Does Your Startup’s Website Have Terms of Service? It Should…

If your startup’s business is focused largely around a website, then it should almost certainly have a terms of service that all users must agree to. A good set of terms of service will help protect your fledgling company from costly litigation or from liabilities arising from unforeseen circumstances or unauthorized or unintended use of your website.

Your website’s terms of service can protect your from onerous litigation through choice of law, choice of forum, arbitration, and waiver of class action clauses. Clauses like these can force users who wish to sue you to do so in your jurisdiction, and can bar them from bringing costly class action suits.

Moreover, terms of service can also allow you to disclaim or shift liability or obtain indemnity in the event that your site is not used in ways you intended — however, you should also include some sort of statement of what the intended use or uses of the website are to be. For example, you can disclaim liability if users are damaged by things that are out of your control (such as if your site arranges nightclub VIP experiences and a user/client is injured in a fight at that club). Or you can shift liability to the user if the user themselves misuses the site and is thereby damaged, or if the user uses the site to damage a third party. Of particular note in this area is if you site involves users uploading outside content to your site, you will want the terms of service to shift liability to the user or require the user to indemnify you if they upload IP-infringing content (additionally, the terms should also give the website a license to use any properly-owned user-uploaded content — you don’t want a user claiming your site is using their content in a way they did not intend or authorize!).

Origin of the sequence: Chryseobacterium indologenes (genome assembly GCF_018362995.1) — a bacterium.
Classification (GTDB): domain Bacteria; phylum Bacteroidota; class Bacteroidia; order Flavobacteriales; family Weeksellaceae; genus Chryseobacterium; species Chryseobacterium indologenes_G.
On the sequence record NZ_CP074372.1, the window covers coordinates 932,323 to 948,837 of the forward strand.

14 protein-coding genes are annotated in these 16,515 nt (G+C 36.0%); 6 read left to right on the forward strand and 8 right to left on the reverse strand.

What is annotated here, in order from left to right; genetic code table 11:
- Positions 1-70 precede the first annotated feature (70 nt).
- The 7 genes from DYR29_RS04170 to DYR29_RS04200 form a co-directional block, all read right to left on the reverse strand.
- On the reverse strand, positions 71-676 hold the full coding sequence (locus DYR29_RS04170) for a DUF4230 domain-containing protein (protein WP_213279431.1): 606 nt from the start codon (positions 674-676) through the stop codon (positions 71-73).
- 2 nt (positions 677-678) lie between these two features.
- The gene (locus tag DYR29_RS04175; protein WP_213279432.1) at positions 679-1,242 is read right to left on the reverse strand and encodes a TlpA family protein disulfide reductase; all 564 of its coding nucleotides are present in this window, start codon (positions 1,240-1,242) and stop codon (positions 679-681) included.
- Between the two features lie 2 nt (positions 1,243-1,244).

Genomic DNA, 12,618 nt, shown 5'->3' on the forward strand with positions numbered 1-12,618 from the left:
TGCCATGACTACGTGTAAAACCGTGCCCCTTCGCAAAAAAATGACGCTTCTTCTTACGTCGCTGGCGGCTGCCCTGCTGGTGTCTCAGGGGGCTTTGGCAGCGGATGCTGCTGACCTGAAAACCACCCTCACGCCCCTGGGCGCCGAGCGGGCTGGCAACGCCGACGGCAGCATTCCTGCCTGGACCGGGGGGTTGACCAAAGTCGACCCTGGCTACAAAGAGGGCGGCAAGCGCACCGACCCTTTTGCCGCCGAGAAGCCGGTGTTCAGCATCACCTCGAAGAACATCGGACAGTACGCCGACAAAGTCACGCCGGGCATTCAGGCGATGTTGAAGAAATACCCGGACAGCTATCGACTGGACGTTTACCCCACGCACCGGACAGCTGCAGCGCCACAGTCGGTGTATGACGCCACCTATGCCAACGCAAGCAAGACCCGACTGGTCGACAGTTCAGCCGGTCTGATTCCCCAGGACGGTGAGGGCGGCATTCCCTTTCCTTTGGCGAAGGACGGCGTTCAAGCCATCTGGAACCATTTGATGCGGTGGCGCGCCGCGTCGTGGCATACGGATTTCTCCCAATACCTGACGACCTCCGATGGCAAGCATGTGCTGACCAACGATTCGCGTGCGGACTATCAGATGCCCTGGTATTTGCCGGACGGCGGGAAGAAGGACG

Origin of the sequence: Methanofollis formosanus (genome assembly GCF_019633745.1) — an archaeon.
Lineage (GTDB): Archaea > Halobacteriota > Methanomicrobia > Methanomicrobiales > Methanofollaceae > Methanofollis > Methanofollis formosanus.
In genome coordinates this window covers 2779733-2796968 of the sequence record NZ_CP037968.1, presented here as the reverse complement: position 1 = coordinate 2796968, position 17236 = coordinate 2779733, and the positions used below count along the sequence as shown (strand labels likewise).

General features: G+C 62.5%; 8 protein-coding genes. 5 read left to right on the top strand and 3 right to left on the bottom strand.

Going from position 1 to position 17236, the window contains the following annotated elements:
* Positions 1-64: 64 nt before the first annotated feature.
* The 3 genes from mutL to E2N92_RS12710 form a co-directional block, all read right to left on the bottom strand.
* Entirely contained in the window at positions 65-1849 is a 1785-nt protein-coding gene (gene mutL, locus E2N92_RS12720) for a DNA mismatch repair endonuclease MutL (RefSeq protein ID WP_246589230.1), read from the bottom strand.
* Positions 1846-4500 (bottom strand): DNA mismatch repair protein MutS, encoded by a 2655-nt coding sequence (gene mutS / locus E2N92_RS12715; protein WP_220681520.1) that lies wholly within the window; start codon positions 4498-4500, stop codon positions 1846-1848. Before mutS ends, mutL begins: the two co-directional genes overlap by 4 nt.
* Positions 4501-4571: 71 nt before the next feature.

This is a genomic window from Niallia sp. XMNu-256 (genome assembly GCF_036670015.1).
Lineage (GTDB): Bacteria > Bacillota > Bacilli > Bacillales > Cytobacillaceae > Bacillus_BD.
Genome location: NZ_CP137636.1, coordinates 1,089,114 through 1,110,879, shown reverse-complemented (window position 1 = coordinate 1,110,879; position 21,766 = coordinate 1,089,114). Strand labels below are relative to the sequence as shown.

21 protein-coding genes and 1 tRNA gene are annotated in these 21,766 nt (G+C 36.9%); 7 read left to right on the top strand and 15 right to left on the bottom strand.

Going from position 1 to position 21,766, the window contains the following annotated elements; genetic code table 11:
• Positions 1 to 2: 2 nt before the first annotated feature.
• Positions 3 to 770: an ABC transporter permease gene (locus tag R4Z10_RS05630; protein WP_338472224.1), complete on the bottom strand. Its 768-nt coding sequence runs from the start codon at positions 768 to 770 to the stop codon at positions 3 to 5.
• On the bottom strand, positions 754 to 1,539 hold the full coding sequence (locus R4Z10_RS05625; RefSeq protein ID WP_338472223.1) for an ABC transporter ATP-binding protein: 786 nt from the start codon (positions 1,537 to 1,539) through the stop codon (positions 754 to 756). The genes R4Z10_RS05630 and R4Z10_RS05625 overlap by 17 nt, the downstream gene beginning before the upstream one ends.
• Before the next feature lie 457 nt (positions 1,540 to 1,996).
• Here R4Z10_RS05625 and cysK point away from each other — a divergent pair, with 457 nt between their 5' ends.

Terms of service are a binding contract between the website owner and the user. However, in order to ensure that a court enforces your terms in the event of a lawsuit, you should take some extra steps to demonstrate that the user really did assent to the terms. Although merely accessing the site might be enough to establish that assent, you really don’t want to risk hanging your company’s hat on that. Before a user is allowed to access the features of your site, you should put the terms of service in front of the user for them to read (don’t merely provide a link).

A good terms of service setup would be to have the terms be a separate page or step in the user signup process, with the terms on the page for the user to read. The user should have to check or highlight a box indicating their assent to the terms before they are allowed to continue on with the signup process — one interesting setup I’ve seen is putting the terms in a frame within the page, and not letting a user check the assent box until they’ve scrolled down to the bottom of the frame (so that you can presume the user has read the terms, whether or not they actually have).

Terms of service are critical for any startup whose business relies on their website. You can either have an attorney draft up custom terms for you, or if you feel up to the task there are resources such as Docracy that have model terms of services tailored to a number of industries.